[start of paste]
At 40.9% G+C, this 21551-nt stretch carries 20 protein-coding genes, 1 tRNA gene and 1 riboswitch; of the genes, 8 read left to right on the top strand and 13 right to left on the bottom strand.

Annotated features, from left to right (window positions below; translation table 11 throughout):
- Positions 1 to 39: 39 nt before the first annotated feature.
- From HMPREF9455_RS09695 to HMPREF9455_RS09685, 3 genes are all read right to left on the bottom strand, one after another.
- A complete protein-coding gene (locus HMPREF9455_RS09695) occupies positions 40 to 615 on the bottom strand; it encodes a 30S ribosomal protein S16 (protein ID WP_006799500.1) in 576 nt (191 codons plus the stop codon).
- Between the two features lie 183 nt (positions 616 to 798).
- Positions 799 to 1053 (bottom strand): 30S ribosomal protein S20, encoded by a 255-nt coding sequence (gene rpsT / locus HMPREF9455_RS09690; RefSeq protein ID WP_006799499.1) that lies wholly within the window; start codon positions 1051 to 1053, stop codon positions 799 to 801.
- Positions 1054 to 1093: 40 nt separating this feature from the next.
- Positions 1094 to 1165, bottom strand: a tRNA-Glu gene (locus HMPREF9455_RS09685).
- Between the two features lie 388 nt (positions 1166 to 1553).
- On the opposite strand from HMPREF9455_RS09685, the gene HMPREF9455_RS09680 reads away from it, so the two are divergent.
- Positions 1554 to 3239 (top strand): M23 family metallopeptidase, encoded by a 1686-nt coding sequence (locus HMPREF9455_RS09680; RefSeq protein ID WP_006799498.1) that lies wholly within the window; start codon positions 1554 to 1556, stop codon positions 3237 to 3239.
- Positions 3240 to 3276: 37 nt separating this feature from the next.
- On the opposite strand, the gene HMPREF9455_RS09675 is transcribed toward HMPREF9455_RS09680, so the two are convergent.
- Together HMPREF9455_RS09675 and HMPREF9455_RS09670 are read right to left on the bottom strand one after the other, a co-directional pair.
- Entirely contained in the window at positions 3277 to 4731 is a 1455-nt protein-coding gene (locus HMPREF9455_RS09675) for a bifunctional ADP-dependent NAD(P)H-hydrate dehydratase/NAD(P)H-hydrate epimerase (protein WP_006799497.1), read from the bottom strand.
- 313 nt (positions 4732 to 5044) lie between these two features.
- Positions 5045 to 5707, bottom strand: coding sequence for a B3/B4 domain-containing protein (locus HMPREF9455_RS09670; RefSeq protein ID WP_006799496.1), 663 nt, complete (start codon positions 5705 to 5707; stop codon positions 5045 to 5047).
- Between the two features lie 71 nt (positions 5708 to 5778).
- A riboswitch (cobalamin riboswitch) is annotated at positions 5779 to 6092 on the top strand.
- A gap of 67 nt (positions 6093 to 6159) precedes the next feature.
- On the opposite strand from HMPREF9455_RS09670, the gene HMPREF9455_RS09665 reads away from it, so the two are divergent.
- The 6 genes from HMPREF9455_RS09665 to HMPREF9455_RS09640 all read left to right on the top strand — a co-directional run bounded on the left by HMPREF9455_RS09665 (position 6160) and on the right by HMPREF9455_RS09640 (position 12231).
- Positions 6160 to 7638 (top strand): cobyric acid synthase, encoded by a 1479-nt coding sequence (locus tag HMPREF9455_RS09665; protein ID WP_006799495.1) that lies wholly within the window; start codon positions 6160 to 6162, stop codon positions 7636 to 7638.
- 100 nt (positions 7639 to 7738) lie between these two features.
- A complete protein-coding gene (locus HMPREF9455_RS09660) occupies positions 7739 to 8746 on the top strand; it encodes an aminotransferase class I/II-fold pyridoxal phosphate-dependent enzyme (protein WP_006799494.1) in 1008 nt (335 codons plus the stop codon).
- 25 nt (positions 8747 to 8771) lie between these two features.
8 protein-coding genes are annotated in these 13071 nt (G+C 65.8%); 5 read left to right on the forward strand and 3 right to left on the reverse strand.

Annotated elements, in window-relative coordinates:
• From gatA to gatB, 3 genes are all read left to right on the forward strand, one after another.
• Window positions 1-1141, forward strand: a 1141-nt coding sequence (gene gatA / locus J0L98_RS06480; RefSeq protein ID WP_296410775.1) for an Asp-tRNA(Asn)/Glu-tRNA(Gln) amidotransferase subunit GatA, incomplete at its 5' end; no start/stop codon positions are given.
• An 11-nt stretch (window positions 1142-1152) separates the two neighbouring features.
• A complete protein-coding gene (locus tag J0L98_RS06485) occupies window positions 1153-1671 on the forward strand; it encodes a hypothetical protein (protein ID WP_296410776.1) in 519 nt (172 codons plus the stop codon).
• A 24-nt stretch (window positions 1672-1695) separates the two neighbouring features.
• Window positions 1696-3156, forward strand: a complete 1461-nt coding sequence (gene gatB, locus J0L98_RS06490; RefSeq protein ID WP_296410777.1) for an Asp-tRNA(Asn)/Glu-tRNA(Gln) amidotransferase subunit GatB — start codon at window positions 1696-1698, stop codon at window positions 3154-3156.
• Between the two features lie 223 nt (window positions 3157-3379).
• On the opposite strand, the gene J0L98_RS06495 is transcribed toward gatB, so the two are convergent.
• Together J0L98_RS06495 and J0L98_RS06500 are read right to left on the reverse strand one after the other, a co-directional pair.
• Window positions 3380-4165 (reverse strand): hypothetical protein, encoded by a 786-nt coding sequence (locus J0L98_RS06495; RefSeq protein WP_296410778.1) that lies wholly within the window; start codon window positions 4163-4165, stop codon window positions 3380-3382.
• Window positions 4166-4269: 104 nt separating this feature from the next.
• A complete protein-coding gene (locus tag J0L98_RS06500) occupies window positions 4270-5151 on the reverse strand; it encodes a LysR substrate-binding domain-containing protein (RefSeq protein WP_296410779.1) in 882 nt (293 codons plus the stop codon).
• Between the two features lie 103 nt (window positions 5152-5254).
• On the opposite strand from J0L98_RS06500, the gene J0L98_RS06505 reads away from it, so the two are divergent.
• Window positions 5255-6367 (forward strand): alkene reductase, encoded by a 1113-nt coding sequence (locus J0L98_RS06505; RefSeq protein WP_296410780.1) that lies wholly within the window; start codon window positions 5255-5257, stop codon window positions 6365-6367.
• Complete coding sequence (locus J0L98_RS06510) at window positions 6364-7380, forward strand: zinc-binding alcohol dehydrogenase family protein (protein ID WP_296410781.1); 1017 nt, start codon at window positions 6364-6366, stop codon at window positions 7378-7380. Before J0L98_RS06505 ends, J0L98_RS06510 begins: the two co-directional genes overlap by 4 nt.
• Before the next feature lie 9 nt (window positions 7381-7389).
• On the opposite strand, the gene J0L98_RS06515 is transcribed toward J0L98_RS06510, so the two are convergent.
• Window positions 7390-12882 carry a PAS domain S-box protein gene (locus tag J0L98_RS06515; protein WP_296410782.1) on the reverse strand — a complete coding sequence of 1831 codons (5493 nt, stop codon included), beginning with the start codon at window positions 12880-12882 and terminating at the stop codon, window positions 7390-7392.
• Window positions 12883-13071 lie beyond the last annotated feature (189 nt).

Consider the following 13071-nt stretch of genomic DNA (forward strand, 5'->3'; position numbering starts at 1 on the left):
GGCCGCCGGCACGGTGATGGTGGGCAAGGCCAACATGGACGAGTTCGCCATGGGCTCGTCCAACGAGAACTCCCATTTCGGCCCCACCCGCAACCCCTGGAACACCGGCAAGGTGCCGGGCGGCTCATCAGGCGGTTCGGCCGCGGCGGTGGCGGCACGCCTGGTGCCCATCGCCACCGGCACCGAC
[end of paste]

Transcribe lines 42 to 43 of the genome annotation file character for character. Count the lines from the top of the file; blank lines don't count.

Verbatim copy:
• Between the two features lie 103 nt (window positions 5152-5254).
• On the opposite strand from J0L98_RS06500, the gene J0L98_RS06505 reads away from it, so the two are divergent.